November 28, 2020

Nats leave Winter Meetings much as they entered

The Washington Nationals had a pretty quiet Winter Meetings by all accounts, save for losing a couple of Rule 5 picks.  They watched some of the biggest names in the market go elsewhere, including to a division rival trying desperately to generate enough interest in their team to fill their new stadium, while they sat pat (for now) in their pursuit of a center fielder (one preferably who can hit leadoff), a dependable veteran starter, and bench help.

The biggest news of the meetings was Albert Pujols bolting the National League for the greener ($$$) pastures of Anaheim.  Los Angeles also added C.J. Wilson on a relatively modest five-year, $77.5 million deal.  Those deals overshadowed the Miami Marlins’ bid for respectability earlier in the week with the signing of SS Jose Reyes (six years, $106 million) and LHP Mark Buerhle (four years, $58 million).   The only other deal with repercussions to the Nats was Laynce Nix moving up U.S. 95 to Philly on a two-year, $2.5 million deal.

Obviously, the Nats had been mentioned as “in” on Wilson and Buerhle, two of the three acknowledged top pitchers on the market, along with 34-year old Roy Oswalt.  Wilson or Buerhle brought the extra added benefit of throwing left-handed and either seemed like a good fit in the Nats rotation, with right-handers Stephen Strasburg, Jordan Zimmermann and Chien-Ming Wang already pencilled in.  If the Nats were still interested in acquiring a lefty via free agency, the oft-injured Erik Bedard and Jeff Francis are still on the market, though both are a considerable drop-off from the Wilson/Buerhle tandem, and frankly may not be any better than players they already have under contract.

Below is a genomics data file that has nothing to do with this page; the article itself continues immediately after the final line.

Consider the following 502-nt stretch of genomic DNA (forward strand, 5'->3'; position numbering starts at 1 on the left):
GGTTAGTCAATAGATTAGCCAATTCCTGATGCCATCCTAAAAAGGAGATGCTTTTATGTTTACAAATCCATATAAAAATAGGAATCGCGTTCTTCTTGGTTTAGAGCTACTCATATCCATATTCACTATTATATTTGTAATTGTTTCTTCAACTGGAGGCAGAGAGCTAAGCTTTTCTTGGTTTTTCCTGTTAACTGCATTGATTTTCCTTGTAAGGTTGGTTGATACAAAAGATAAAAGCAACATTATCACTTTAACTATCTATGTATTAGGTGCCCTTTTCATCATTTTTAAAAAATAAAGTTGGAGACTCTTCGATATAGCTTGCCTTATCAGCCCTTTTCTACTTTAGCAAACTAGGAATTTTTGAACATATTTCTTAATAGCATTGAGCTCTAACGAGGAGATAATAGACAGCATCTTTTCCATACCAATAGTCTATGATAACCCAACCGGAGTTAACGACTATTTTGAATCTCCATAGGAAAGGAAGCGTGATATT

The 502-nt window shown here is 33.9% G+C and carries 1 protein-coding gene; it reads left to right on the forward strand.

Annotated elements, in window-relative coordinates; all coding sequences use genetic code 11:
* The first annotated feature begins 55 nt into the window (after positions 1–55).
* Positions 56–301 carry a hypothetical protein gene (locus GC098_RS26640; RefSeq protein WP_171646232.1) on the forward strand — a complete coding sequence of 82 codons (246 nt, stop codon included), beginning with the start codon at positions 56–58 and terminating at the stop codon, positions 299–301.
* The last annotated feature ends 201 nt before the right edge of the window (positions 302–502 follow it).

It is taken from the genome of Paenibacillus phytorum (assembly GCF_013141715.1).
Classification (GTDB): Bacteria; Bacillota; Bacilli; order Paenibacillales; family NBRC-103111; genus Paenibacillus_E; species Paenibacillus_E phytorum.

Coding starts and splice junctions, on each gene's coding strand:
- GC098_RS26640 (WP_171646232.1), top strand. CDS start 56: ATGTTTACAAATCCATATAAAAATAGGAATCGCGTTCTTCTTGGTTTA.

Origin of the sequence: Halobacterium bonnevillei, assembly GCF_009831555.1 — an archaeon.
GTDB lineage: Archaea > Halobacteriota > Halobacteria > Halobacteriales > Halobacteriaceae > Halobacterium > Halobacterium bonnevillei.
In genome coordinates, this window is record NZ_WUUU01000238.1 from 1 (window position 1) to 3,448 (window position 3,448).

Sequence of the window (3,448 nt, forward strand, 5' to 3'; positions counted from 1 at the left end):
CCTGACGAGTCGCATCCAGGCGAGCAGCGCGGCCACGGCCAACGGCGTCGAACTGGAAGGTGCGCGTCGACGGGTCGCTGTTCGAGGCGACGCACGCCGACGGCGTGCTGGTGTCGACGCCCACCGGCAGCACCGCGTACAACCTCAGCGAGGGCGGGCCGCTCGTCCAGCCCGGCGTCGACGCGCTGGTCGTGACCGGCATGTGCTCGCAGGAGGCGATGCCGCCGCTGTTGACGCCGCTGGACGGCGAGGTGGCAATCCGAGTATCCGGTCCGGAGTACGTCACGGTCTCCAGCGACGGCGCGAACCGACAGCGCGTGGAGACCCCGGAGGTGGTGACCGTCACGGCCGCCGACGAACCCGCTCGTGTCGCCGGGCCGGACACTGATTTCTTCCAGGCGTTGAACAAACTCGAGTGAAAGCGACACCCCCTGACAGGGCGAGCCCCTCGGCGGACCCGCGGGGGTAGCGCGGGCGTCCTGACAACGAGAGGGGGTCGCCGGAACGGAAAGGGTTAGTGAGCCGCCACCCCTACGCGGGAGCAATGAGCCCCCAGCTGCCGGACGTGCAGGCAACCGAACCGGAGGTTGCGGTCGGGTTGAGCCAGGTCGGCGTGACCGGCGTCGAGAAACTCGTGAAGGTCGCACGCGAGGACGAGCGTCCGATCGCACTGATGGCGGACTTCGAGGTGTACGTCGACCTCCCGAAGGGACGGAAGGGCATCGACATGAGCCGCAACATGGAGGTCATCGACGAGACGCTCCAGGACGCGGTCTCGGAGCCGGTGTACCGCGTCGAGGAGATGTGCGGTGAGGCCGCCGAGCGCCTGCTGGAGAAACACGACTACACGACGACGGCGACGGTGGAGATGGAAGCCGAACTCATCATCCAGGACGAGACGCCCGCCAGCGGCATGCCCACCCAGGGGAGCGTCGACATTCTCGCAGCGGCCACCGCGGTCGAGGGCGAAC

Mike Rizzo has to be concerned about the moves the Marlins have made, adding an All-Star caliber shortstop and top lefty pitcher to an already formidable array of talent moving into their state-of-the-art retractable roof stadium.  As if the Nats needed any more competition to move up the ranks of the N.L. East, the Marlins are definitely throwing their hat into the ring to get top-of-the-division competitive in a hurry. 

The Marlins can now boast a top-heavy rotation of Josh Johnson, Ricky Nolasco and Buerhle, with Heath Bell (three years, $27 million) closing games for them.   It remains to be seen if new skipper Ozzie Guillen can massage Hanley Ramirez’ ego enough to convince him to play third (or center field), but the Marlins are much more dangerous now than they were this time last week.

So where does that leave the Nationals?

Well, several top-of-the-marquee free agents remain, such as Prince Fielder, Jimmy Rollins, Aramis Ramirez and Carlos Beltran.  Any could be an intriguing fit for the Nats, depending on the price.  One could envision a scenario where Rizzo could make a play for any of these players.  Fielder would certainly fill that middle-of-the-order bat Rizzo covets, but his defense and fitness level are limiting factors when talking about a long-term contract.  Rollins would be an upgrade over Desmond at short, but isn’t a high-OBP guy you’d like to see at the top of the order.